Thats why I'm only talking about a smash-and-grab. If it's going to need heavy iron to extricate, then there is no way its going to happen if I can't stand with my head above water. I don't think anyone could. Hence my suggestion of dragging it out of the water

    I'm hesitant to even ask this in fear of someone getting all worked up over it. But has anyone in a moment of desperation ever used their SCBA for a shallow underwater emergency? I can't say that thought wouldn't cross my mind if some little kid is about to drown.
    Last edited by nmfire; 11-16-2009 at 04:50 PM.
    Even the burger-flippers at McDonald's probably have some McWackers.

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    Quote Originally Posted by nmfire View Post
    Thats why I'm only talking about a smash-and-grab. If it's going to need heavy iron to extricate, then there is no way its going to happen if I can't stand with my head above water. I don't think anyone could. Hence my suggestion of dragging it out of the water

    I'm hesitant to even ask this in fear of someone getting all worked up over it. But has anyone in a moment of desperation ever used their SCBA for a shallow underwater emergency? I can't say that thought wouldn't cross my mind if some little kid is about to drown.
    IIRC there was an article way back (late 80's?) about a FD trying Scott SCBA in a swimming pool and finding they were OK up to 6 feet? Maybe more? Thing is you'd likely need a weight belt to offset the added buoyancy?

    Interesting issue. We had a drowning where by the time we arrived the victim was no longer visible from shore (ocean). Crews on land and boat looked for any sign, within a fairly small area of last scene sighting. We have no dive team and one was called. Onlookers wondered why we had no face masks to look into the water from the boat. Sure would have made visibility better, but then what if the victim is found and us with no fins, tanks, etc. One step leads to the next being under equipped or trained. Sadly the victim was found over an hour later by a private diver who we called in as the SP dive team was still over an hour out. This with the USCG, Marine Patrol and local PD all on scene. Even had a USCG Gulfstream on location just before he was found. A very difficult situation in a very public place. Interesting learning experience too for those not familiar with USCG rules and doctrine. If you have expectations of these folks, but haven't discussed them with them since 9/11 you'd better set up a meeting soon.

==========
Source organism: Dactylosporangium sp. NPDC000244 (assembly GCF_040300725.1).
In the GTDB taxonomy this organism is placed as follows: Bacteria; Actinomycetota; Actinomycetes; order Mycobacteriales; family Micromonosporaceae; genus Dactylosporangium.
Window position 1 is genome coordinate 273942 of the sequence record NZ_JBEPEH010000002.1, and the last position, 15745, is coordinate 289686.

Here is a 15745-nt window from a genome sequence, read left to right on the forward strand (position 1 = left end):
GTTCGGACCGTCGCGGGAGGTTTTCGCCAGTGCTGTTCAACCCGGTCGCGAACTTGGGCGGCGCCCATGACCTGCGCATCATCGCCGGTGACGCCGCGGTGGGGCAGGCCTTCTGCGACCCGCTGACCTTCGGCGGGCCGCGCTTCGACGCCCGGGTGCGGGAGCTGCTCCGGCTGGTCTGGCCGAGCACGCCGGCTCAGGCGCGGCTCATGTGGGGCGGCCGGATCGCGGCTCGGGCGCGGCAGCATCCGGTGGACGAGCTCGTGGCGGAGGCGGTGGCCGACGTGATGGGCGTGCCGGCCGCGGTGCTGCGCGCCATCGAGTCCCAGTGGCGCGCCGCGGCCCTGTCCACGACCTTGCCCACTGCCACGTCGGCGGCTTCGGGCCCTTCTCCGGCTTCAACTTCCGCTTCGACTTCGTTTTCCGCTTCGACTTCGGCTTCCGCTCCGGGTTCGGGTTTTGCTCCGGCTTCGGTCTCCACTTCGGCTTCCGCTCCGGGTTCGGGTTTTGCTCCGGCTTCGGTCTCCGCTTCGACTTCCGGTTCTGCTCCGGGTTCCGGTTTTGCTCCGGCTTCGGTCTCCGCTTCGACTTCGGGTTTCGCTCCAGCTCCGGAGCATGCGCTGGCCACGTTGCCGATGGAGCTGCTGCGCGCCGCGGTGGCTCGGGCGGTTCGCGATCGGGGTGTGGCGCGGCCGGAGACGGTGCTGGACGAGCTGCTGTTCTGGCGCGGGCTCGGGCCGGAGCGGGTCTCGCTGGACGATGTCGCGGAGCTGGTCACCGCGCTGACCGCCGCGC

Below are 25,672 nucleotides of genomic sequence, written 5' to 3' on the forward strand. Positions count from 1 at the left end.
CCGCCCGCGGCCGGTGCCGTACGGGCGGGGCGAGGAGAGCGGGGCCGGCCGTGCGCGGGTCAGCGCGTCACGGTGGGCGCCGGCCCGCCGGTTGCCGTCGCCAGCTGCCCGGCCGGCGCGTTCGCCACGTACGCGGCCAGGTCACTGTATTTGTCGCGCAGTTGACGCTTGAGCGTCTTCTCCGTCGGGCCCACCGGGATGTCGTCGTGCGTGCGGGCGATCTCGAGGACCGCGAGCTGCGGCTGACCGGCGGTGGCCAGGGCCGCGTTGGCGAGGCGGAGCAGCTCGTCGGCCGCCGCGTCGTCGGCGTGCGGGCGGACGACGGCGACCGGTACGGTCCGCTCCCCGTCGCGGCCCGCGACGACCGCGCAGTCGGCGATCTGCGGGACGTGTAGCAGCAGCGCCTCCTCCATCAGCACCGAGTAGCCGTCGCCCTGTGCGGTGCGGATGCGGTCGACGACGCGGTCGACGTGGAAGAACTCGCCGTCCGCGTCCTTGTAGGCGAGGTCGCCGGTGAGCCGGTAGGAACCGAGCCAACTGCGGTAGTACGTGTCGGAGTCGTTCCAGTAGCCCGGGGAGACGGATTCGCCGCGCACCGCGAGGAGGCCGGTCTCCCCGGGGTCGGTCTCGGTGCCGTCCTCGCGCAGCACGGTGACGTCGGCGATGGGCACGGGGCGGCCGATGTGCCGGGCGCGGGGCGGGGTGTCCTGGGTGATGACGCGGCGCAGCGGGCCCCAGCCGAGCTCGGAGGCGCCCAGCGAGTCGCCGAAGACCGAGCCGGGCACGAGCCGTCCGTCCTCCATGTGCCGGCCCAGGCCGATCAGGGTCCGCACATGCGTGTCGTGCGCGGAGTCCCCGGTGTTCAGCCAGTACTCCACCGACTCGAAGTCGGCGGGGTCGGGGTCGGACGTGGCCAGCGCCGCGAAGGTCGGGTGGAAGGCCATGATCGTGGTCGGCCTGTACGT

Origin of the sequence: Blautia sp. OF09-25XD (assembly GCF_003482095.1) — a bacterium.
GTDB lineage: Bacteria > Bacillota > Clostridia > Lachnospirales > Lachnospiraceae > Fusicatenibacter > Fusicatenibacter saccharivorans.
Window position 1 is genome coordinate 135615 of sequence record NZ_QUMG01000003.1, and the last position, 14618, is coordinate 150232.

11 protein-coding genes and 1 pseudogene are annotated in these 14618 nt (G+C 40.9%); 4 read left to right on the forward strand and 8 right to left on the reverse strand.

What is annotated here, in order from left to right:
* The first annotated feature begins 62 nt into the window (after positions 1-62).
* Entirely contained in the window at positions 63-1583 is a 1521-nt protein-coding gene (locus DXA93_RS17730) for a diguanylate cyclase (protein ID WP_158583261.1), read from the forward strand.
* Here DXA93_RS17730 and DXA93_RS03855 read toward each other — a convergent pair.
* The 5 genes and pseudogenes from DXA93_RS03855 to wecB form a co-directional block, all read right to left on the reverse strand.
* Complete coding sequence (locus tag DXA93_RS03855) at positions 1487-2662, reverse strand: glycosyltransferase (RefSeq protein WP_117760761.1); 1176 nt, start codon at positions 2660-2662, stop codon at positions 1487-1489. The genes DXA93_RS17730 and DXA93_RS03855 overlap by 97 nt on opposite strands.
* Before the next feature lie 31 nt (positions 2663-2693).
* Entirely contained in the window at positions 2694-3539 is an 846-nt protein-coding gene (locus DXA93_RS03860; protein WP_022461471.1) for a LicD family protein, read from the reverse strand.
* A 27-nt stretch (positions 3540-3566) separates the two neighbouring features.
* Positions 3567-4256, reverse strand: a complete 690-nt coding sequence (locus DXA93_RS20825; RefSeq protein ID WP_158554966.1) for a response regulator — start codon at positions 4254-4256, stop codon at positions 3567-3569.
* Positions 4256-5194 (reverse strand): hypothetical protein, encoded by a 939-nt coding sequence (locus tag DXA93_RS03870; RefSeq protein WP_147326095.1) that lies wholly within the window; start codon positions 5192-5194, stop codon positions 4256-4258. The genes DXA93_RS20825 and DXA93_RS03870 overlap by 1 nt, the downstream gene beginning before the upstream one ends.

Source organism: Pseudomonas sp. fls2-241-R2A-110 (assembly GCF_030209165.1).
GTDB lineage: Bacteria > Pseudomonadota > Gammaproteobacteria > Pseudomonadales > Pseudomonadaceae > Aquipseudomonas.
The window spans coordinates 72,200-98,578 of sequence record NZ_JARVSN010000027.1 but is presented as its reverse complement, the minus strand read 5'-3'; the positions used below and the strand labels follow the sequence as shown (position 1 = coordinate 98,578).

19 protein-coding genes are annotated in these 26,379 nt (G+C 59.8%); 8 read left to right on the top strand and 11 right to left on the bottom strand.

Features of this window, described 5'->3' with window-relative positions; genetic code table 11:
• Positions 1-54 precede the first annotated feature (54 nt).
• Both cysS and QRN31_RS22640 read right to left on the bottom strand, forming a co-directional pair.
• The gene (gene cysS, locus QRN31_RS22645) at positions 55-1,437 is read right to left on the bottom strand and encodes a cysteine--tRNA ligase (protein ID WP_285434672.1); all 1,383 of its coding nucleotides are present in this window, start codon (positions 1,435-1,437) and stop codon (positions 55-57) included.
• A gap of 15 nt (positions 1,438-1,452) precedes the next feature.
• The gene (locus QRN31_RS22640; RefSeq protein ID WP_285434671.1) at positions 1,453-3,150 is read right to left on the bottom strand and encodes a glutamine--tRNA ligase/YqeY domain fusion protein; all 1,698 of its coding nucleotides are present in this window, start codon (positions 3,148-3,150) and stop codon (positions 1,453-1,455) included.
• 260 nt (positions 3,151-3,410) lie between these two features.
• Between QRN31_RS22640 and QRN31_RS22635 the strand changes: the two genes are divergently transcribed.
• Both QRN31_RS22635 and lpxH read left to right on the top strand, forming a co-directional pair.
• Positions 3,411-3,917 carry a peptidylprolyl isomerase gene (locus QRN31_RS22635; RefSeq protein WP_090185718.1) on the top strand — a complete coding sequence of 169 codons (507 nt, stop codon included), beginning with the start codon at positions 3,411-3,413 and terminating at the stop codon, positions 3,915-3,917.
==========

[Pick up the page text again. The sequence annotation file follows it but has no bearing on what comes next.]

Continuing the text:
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    if it's a pin underwater, I'd agree you'd have to winch the car out before trying to cut.

    If its anything underwater and the person can't be extricated by popping a window and trying to pull them out through the window/door, it sounds like bad news for the victim. Even if we could cut, they'll probably be dead by the time they could be cut out. Does anyone have any capability of providing life support to a victim trapped with their head below water?

    If its a car in a foot or two of still water, the best bet would probably be to try and cut them out while in turnout gear. Only because in that situation I'd say the risk of injury from extrication outweighs the risk from the water.
    Last edited by nameless; 11-16-2009 at 08:02 PM.

  12. #12
    Forum Member nmfire's Avatar
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    Quote Originally Posted by RFDACM02 View Post
    Interesting learning experience too for those not familiar with USCG rules and doctrine. If you have expectations of these folks, but haven't discussed them with them since 9/11 you'd better set up a meeting soon.
    Fortunately we do not have a coastline in our district. Anything would be lakes and a river.
    Even the burger-flippers at McDonald's probably have some McWackers.

  13. #13
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    Quote Originally Posted by nmfire View Post
    Fortunately we do not have a coastline in our district. Anything would be lakes and a river.
    I'm not knocking them, but their mission changed significantly and many of us didn't realize just how much.